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Child support doesn't always end if paternity fraud is uncovered

Many women who give birth don't list a father's name on the baby's birth certificate. They choose not to if they're unclear as to who he may be or because they they don't want the information made public. Those who list it may do so simply on a hunch of who the father may be or based on what they feel is in the best interest of the child.

Sadly, in instances such as the latter, it's not uncommon for these "dad's" to later find out that they're unrelated to the child. Often times, this happens months or years after they've begun paying child support. This type of scenario is known as paternity fraud.

In most instances, a mom will have the suspected or targeted father place their signature on a paternity affidavit or urge him to place his name on a child's birth certificate. In many jurisdictions, a family court judge will then allow either one of those documents to stand as proof of paternity in a child support dispute without requesting a DNA test.

A medical test for an unrelated matter may occur at some point in the child's life, resulting in the "dad's" discovery he wasn't the child's biological father after all.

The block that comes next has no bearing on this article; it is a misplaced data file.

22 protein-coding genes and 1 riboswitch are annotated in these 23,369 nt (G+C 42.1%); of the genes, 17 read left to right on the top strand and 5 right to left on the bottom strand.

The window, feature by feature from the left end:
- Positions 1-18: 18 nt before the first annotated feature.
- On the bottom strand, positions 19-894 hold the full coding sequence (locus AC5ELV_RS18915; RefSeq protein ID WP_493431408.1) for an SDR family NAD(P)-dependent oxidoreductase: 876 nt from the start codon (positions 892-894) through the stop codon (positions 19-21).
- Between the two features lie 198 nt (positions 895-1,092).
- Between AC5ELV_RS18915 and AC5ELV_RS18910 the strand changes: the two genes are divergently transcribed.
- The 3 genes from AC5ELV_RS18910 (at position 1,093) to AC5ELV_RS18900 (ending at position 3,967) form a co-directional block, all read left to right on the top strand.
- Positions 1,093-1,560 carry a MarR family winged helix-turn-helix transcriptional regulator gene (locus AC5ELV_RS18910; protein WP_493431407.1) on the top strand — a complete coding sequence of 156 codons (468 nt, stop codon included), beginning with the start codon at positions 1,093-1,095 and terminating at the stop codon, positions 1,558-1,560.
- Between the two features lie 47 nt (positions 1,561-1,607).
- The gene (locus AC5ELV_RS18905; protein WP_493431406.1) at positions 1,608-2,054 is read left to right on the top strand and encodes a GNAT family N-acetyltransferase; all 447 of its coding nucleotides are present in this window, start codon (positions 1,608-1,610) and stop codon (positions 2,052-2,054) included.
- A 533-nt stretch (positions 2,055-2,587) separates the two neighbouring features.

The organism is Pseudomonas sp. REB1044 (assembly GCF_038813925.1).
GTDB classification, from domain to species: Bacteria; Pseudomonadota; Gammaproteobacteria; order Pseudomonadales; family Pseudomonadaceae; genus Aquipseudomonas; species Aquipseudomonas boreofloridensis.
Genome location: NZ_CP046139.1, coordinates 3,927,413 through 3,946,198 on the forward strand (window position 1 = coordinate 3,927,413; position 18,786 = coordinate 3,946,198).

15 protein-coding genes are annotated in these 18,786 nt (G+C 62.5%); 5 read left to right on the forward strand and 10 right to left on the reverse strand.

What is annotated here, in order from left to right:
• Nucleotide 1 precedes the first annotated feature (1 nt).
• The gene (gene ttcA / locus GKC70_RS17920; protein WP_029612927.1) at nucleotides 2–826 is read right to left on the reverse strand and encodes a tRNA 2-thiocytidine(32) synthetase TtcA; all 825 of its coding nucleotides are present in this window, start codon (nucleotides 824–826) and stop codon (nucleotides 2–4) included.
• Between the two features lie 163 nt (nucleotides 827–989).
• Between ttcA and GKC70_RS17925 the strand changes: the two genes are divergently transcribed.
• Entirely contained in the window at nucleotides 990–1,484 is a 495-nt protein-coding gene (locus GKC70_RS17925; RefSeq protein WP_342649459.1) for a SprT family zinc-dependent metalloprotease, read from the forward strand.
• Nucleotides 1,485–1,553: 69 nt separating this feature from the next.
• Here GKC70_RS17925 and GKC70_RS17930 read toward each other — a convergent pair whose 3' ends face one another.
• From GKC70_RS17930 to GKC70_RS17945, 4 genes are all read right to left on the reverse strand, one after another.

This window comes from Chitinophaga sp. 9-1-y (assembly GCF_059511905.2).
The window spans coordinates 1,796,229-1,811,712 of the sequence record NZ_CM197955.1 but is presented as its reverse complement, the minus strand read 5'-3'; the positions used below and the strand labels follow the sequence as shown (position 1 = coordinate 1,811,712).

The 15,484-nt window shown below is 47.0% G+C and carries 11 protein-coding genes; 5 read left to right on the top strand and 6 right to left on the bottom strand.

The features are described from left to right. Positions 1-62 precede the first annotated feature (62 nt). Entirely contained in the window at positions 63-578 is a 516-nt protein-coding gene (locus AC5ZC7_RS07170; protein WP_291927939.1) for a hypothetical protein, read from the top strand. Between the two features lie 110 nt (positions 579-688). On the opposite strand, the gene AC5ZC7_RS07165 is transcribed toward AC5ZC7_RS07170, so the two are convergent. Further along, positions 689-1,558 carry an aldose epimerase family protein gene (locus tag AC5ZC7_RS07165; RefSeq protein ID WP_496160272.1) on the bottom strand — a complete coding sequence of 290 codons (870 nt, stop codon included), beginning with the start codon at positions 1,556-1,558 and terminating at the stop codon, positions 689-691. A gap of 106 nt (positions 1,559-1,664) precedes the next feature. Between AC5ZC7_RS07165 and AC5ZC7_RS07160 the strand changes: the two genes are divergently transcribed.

While it may would seem like common sense that the "father" discovering this indiscretion would be able to discontinue making support payments right away, this isn't how most states' laws are written.

Since the role of judges is to do what's in the best interest of a child, they may determine that requiring the unrelated father to continue making support payments is best for the child.

At the same time, a discovery that you're not the child's biological parent may allow you to stop making payments as well.

Whichever the case, it's important that you just don't stop paying support payments the moment you discover that you're not related to the child as you were led to believe. Instead, you'll want to go through the legal process of ensuring that the courts are aware of this and can enter a final decision on it.

Doing so will ensure that you don't put yourself at risk for potential arrest related to non-payment of child support. If you've been told you were the father of a child, only to later find out that you weren't, then a Manhattan fathers' rights attorney can advise you of your rights in your legal matter.

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